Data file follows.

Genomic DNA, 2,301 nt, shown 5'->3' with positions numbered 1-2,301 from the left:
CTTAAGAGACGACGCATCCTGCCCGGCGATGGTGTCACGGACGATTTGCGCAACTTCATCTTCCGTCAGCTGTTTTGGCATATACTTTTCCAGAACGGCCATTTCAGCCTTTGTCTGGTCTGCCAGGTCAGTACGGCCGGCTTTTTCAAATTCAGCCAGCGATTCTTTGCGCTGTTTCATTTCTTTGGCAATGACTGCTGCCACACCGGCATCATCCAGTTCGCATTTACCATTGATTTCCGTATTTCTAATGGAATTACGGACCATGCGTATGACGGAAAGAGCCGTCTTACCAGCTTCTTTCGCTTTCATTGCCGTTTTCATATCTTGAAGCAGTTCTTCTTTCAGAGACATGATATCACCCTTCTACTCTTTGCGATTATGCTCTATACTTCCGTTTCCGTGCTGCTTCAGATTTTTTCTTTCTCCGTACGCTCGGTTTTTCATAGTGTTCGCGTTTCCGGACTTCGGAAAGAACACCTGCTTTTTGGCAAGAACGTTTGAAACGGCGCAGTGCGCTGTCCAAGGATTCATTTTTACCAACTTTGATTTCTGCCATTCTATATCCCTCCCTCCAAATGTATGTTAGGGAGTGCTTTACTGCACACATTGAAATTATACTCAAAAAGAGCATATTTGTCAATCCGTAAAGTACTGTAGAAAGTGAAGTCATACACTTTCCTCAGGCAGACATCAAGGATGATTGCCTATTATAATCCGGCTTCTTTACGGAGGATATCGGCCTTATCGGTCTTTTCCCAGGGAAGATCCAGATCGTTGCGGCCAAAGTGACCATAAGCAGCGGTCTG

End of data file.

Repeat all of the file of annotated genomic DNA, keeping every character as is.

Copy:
Genomic DNA, 2,301 nt, shown 5'->3' with positions numbered 1-2,301 from the left:
CTTAAGAGACGACGCATCCTGCCCGGCGATGGTGTCACGGACGATTTGCGCAACTTCATCTTCCGTCAGCTGTTTTGGCATATACTTTTCCAGAACGGCCATTTCAGCCTTTGTCTGGTCTGCCAGGTCAGTACGGCCGGCTTTTTCAAATTCAGCCAGCGATTCTTTGCGCTGTTTCATTTCTTTGGCAATGACTGCTGCCACACCGGCATCATCCAGTTCGCATTTACCATTGATTTCCGTATTTCTAATGGAATTACGGACCATGCGTATGACGGAAAGAGCCGTCTTACCAGCTTCTTTCGCTTTCATTGCCGTTTTCATATCTTGAAGCAGTTCTTCTTTCAGAGACATGATATCACCCTTCTACTCTTTGCGATTATGCTCTATACTTCCGTTTCCGTGCTGCTTCAGATTTTTTCTTTCTCCGTACGCTCGGTTTTTCATAGTGTTCGCGTTTCCGGACTTCGGAAAGAACACCTGCTTTTTGGCAAGAACGTTTGAAACGGCGCAGTGCGCTGTCCAAGGATTCATTTTTACCAACTTTGATTTCTGCCATTCTATATCCCTCCCTCCAAATGTATGTTAGGGAGTGCTTTACTGCACACATTGAAATTATACTCAAAAAGAGCATATTTGTCAATCCGTAAAGTACTGTAGAAAGTGAAGTCATACACTTTCCTCAGGCAGACATCAAGGATGATTGCCTATTATAATCCGGCTTCTTTACGGAGGATATCGGCCTTATCGGTCTTTTCCCAGGGAAGATCCAGATCGTTGCGGCCAAAGTGACCATAAGCAGCGGTCTG